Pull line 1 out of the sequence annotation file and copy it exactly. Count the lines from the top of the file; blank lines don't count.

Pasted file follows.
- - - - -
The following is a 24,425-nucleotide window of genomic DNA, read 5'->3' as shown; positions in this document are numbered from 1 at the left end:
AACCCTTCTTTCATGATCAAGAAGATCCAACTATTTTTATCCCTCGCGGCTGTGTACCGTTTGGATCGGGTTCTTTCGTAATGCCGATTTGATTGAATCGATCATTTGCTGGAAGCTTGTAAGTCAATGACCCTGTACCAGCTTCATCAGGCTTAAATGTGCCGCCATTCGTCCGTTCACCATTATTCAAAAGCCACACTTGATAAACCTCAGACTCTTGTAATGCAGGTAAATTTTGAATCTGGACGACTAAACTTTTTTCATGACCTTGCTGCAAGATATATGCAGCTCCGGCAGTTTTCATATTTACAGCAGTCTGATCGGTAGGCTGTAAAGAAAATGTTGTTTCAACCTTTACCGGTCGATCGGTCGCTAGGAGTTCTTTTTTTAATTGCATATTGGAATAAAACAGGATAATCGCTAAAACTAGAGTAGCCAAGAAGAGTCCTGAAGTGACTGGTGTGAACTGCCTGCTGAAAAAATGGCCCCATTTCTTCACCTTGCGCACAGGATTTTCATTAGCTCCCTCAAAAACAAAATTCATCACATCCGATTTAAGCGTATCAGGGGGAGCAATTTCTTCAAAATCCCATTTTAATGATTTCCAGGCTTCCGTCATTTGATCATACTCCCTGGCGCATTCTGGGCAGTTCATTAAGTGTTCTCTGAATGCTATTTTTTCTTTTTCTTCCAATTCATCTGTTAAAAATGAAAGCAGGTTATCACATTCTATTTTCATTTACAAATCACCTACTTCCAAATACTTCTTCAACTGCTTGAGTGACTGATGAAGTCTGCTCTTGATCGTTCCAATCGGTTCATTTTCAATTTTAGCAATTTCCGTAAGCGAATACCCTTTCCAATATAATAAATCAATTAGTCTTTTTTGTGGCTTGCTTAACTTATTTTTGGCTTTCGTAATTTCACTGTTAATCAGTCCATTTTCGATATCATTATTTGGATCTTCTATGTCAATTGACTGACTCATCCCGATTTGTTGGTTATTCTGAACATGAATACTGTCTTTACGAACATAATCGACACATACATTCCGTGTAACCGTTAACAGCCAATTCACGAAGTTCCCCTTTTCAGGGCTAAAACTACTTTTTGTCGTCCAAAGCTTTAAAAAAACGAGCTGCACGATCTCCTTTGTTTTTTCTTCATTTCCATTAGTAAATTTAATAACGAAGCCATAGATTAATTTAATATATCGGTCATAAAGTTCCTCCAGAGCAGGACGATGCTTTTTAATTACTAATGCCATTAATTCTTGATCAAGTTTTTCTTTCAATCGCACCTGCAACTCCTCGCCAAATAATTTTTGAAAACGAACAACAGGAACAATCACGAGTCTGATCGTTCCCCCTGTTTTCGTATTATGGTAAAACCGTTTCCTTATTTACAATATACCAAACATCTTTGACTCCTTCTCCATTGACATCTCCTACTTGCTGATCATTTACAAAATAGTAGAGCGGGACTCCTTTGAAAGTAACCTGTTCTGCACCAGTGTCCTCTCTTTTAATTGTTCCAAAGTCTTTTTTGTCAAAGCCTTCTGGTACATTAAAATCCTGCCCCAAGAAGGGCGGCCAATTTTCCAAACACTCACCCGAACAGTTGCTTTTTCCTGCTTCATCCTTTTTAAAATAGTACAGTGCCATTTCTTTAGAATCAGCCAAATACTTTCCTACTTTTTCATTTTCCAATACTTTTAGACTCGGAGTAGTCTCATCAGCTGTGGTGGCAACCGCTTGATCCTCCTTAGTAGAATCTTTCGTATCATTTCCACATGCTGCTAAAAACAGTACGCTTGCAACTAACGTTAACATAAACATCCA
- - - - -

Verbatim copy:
The following is a 24,425-nucleotide window of genomic DNA, read 5'->3' as shown; positions in this document are numbered from 1 at the left end: